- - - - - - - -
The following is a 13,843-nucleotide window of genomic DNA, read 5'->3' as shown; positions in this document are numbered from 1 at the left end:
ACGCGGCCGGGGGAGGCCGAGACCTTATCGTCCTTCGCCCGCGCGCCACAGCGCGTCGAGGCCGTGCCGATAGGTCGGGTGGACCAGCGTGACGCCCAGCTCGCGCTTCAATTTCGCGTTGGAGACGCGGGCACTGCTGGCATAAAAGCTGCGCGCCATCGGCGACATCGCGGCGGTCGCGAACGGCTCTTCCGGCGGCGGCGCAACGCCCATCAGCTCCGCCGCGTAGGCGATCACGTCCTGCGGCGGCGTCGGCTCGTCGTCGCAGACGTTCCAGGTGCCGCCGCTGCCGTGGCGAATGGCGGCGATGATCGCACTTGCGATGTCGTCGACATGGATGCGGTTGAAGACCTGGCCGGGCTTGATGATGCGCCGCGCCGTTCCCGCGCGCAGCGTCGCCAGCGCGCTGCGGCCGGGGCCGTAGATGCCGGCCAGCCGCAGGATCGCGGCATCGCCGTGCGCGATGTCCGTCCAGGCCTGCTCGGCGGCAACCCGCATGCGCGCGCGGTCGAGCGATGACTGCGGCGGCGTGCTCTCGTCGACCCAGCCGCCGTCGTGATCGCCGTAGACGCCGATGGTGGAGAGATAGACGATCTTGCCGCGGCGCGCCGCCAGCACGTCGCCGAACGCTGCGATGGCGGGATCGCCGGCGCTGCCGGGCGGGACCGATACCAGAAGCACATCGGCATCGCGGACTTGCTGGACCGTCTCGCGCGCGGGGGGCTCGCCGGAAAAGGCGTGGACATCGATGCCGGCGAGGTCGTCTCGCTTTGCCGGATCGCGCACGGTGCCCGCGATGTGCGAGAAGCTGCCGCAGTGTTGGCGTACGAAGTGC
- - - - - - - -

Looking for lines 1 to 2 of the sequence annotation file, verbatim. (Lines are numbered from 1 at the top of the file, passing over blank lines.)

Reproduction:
The following is a 13,843-nucleotide window of genomic DNA, read 5'->3' as shown; positions in this document are numbered from 1 at the left end:
ACGCGGCCGGGGGAGGCCGAGACCTTATCGTCCTTCGCCCGCGCGCCACAGCGCGTCGAGGCCGTGCCGATAGGTCGGGTGGACCAGCGTGACGCCCAGCTCGCGCTTCAATTTCGCGTTGGAGACGCGGGCACTGCTGGCATAAAAGCTGCGCGCCATCGGCGACATCGCGGCGGTCGCGAACGGCTCTTCCGGCGGCGGCGCAACGCCCATCAGCTCCGCCGCGTAGGCGATCACGTCCTGCGGCGGCGTCGGCTCGTCGTCGCAGACGTTCCAGGTGCCGCCGCTGCCGTGGCGAATGGCGGCGATGATCGCACTTGCGATGTCGTCGACATGGATGCGGTTGAAGACCTGGCCGGGCTTGATGATGCGCCGCGCCGTTCCCGCGCGCAGCGTCGCCAGCGCGCTGCGGCCGGGGCCGTAGATGCCGGCCAGCCGCAGGATCGCGGCATCGCCGTGCGCGATGTCCGTCCAGGCCTGCTCGGCGGCAACCCGCATGCGCGCGCGGTCGAGCGATGACTGCGGCGGCGTGCTCTCGTCGACCCAGCCGCCGTCGTGATCGCCGTAGACGCCGATGGTGGAGAGATAGACGATCTTGCCGCGGCGCGCCGCCAGCACGTCGCCGAACGCTGCGATGGCGGGATCGCCGGCGCTGCCGGGCGGGACCGATACCAGAAGCACATCGGCATCGCGGACTTGCTGGACCGTCTCGCGCGCGGGGGGCTCGCCGGAAAAGGCGTGGACATCGATGCCGGCGAGGTCGTCTCGCTTTGCCGGATCGCGCACGGTGCCCGCGATGTGCGAGAAGCTGCCGCAGTGTTGGCGTACGAAGTGC